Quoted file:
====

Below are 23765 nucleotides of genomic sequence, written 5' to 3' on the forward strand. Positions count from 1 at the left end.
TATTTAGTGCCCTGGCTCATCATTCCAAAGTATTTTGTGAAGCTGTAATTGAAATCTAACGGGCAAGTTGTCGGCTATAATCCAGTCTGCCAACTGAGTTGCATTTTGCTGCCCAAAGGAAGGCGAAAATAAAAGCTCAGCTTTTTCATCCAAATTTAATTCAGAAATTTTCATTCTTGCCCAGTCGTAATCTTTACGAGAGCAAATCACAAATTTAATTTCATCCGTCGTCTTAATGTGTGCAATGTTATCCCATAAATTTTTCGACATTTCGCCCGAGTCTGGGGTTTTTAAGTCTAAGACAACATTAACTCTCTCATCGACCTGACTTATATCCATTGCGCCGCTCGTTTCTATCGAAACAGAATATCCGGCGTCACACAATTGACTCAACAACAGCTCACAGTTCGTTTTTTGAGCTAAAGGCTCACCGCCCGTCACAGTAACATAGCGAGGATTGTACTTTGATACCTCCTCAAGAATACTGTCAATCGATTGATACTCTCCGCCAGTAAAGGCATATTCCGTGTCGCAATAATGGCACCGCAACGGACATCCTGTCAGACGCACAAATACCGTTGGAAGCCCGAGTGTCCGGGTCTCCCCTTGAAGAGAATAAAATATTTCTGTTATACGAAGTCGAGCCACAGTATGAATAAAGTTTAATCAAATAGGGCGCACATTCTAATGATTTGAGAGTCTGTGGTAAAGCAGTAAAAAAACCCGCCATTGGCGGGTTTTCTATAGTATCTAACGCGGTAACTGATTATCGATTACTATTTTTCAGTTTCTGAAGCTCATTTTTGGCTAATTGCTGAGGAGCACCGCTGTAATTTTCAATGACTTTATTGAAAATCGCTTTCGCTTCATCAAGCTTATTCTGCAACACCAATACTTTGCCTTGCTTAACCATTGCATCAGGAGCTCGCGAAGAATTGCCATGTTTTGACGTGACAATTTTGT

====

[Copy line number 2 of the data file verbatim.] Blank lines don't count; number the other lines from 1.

TATTTAGTGCCCTGGCTCATCATTCCAAAGTATTTTGTGAAGCTGTAATTGAAATCTAACGGGCAAGTTGTCGGCTATAATCCAGTCTGCCAACTGAGTTGCATTTTGCTGCCCAAAGGAAGGCGAAAATAAAAGCTCAGCTTTTTCATCCAAATTTAATTCAGAAATTTTCATTCTTGCCCAGTCGTAATCTTTACGAGAGCAAATCACAAATTTAATTTCATCCGTCGTCTTAATGTGTGCAATGTTATCCCATAAATTTTTCGACATTTCGCCCGAGTCTGGGGTTTTTAAGTCTAAGACAACATTAACTCTCTCATCGACCTGACTTATATCCATTGCGCCGCTCGTTTCTATCGAAACAGAATATCCGGCGTCACACAATTGACTCAACAACAGCTCACAGTTCGTTTTTTGAGCTAAAGGCTCACCGCCCGTCACAGTAACATAGCGAGGATTGTACTTTGATACCTCCTCAAGAATACTGTCAATCGATTGATACTCTCCGCCAGTAAAGGCATATTCCGTGTCGCAATAATGGCACCGCAACGGACATCCTGTCAGACGCACAAATACCGTTGGAAGCCCGAGTGTCCGGGTCTCCCCTTGAAGAGAATAAAATATTTCTGTTATACGAAGTCGAGCCACAGTATGAATAAAGTTTAATCAAATAGGGCGCACATTCTAATGATTTGAGAGTCTGTGGTAAAGCAGTAAAAAAACCCGCCATTGGCGGGTTTTCTATAGTATCTAACGCGGTAACTGATTATCGATTACTATTTTTCAGTTTCTGAAGCTCATTTTTGGCTAATTGCTGAGGAGCACCGCTGTAATTTTCAATGACTTTATTGAAAATCGCTTTCGCTTCATCAAGCTTATTCTGCAACACCAATACTTTGCCTTGCTTAACCATTGCATCAGGAGCTCGCGAAGAATTGCCATGTTTTGACGTGACAATTTTGT